Dan Schulz’s Water Watch interview with Menindee resident George Looney has won the 2023 South Australian Community Broadcasting Association’s (SACBA) Bibly Award for Best Interview.
Mixed with music from Aimee Volkofsky, the interview saw Mr Schulz and Mr Looney finding the place where tragedy meets beauty while walking along the banks of the Darling-Baaka River on the morning after March’s mass fish kills.
Speaking to the Barrier Truth, Mr Schulz said the win enforces the effort to cover water injustice on the river is a collaborative one. He said it shows the value of participating together in getting the story out there and helping people understand the importance of the Darling-Baaka River and Menindee Lakes.
“Firstly, winning an award derived from covering a story that is really tragic and shouldn’t have happened in the first place makes me feel uncomfortable,” Mr Schulz told the Barrier Truth.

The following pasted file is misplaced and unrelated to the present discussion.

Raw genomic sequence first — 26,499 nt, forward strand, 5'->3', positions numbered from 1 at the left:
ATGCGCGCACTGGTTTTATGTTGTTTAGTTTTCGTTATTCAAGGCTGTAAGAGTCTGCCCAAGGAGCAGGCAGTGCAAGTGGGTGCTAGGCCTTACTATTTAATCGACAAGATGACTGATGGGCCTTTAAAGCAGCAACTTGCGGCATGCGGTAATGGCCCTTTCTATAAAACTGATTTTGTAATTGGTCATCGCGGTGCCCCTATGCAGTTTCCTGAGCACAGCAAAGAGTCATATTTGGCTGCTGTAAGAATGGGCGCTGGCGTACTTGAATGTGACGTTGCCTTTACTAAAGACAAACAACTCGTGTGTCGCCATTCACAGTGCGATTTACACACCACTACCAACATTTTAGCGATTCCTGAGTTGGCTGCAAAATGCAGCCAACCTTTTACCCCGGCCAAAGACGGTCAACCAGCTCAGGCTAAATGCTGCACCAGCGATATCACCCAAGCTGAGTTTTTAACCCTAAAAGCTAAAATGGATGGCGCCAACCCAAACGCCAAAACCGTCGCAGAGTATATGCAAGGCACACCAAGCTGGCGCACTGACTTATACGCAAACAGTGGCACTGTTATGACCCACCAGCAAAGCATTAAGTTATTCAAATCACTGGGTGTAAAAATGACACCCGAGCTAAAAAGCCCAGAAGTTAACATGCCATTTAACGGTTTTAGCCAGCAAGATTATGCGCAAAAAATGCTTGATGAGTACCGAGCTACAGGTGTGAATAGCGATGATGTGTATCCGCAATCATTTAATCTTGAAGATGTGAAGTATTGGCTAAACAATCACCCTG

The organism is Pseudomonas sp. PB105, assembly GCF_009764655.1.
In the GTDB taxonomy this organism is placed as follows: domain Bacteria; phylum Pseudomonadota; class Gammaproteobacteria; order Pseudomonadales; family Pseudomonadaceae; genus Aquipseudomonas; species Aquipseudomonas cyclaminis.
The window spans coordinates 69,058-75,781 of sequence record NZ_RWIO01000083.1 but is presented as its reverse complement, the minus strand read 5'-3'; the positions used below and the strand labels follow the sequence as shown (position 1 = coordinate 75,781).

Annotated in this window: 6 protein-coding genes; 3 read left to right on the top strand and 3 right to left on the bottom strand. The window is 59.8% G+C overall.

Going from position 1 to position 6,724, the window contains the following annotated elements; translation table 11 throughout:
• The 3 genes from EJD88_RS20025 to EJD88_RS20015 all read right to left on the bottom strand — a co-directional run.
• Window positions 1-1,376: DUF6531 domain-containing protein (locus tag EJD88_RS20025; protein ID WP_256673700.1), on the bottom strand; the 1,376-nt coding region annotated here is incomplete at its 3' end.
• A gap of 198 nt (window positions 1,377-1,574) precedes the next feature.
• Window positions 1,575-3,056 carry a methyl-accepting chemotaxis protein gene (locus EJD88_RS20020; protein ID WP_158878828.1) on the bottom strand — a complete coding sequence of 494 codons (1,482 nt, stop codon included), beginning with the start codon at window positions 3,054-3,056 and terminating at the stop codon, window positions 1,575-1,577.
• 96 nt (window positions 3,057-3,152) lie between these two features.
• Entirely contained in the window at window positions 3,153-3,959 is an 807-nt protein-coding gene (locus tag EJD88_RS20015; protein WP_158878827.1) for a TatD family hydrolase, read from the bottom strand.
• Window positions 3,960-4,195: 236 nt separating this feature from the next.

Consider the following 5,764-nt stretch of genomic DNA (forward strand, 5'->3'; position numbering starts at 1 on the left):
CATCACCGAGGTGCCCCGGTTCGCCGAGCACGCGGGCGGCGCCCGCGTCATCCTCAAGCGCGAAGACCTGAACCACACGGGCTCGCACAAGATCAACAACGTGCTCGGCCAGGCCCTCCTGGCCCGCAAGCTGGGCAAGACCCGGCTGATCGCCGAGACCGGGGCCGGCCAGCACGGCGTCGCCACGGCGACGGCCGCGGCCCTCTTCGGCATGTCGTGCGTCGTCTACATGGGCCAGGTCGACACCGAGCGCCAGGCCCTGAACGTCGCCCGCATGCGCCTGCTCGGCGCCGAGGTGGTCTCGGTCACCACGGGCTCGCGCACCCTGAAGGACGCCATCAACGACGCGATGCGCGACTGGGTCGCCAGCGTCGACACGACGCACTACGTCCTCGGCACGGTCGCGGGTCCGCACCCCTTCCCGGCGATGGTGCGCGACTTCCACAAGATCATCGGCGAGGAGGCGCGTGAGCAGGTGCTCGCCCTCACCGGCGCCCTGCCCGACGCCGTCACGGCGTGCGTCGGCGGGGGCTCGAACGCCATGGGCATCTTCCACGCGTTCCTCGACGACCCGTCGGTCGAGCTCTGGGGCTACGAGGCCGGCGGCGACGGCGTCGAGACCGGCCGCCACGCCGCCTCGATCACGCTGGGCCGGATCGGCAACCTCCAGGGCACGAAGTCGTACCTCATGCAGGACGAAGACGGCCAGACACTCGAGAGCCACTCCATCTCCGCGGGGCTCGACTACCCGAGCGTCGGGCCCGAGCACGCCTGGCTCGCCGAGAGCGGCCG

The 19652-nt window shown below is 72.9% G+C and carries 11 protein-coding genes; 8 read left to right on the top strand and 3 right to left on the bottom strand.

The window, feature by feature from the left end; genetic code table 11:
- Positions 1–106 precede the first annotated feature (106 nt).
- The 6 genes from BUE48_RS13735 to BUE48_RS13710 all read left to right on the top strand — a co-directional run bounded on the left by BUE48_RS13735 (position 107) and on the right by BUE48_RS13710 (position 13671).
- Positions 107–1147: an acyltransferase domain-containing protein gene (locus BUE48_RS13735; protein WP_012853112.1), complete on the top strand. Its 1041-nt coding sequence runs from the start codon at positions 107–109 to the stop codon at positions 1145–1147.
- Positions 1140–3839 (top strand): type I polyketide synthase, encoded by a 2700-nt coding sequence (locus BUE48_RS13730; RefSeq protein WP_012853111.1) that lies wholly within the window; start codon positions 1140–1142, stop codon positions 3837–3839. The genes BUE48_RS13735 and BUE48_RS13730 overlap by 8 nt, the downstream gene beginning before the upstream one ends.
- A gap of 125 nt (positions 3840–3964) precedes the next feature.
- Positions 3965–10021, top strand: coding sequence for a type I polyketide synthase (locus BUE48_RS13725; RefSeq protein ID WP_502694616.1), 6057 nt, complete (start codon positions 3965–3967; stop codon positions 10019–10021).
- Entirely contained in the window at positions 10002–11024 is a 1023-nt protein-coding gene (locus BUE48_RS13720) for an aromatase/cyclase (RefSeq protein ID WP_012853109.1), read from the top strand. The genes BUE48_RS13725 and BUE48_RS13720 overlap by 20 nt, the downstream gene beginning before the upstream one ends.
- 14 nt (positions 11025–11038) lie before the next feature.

“Secondly, that the award really needs to recognise the interviewee, Geoff Looney, because while I produced it and went out there to cover the story, it really recognises the power and value of community members voices on these issues.
“Geoff is an important voice in that space, and he’s been working really hard over decades, photographing the river and the lakes and the birdlife and trying to advocate for the importance of that ecosystem. It’s his story that he’s being recognised here, not so much my work as a community radio journalist.”
Of the interview itself, Mr Schulz said there needed to be a community-minded focus on the topic, something he believed came across in the conversation and overall episode.
“People who care about Menindee or the Baaka or any of these communities do so from a place of urgency and a place of fear that these things don’t get covered as much as they should,” he said.
“I guess it’s more connected to seeing the significance of the story as needing to be covered and covered from the perspective of people on the ground who have the knowledge about their river. That needs to be a part of the story, the human side, and the everyday violence of events like this sometimes get lost in other national media.”
Water Watch is broadcast on the nationwide Community Radio Network and can be heard on 2DRY FM every Thursday evening from 6pm-6.30pm. It’s also available as a podcast episode on Spotify, Apple Podcasts, or Google Podcasts.